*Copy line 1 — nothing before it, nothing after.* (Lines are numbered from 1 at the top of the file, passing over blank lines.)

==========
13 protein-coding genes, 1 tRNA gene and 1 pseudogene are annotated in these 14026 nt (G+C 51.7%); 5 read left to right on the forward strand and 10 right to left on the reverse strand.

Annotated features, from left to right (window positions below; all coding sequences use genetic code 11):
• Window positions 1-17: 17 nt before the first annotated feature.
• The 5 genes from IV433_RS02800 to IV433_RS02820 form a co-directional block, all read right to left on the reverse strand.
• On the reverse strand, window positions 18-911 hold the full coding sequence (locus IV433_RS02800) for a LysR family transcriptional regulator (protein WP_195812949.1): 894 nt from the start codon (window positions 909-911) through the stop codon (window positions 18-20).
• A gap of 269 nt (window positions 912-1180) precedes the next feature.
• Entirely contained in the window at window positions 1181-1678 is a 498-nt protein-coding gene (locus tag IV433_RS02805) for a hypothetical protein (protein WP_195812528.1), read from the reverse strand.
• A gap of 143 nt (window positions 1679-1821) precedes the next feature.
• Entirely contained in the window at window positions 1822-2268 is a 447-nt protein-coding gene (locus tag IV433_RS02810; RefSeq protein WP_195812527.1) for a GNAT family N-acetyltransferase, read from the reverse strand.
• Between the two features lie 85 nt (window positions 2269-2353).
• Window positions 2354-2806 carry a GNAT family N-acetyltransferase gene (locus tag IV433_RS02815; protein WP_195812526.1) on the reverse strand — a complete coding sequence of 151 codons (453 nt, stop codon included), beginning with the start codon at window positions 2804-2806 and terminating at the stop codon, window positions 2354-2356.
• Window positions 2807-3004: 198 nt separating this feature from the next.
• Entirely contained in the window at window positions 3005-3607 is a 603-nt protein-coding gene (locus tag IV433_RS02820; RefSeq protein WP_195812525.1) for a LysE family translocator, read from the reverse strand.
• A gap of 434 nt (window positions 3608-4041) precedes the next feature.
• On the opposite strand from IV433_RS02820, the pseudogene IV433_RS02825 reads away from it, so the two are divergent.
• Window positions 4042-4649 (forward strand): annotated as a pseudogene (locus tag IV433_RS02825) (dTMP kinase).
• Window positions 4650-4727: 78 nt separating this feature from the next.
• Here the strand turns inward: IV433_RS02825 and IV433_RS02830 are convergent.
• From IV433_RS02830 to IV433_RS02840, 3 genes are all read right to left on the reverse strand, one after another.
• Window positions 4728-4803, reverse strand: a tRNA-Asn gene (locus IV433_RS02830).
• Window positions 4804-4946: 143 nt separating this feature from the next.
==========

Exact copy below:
13 protein-coding genes, 1 tRNA gene and 1 pseudogene are annotated in these 14026 nt (G+C 51.7%); 5 read left to right on the forward strand and 10 right to left on the reverse strand.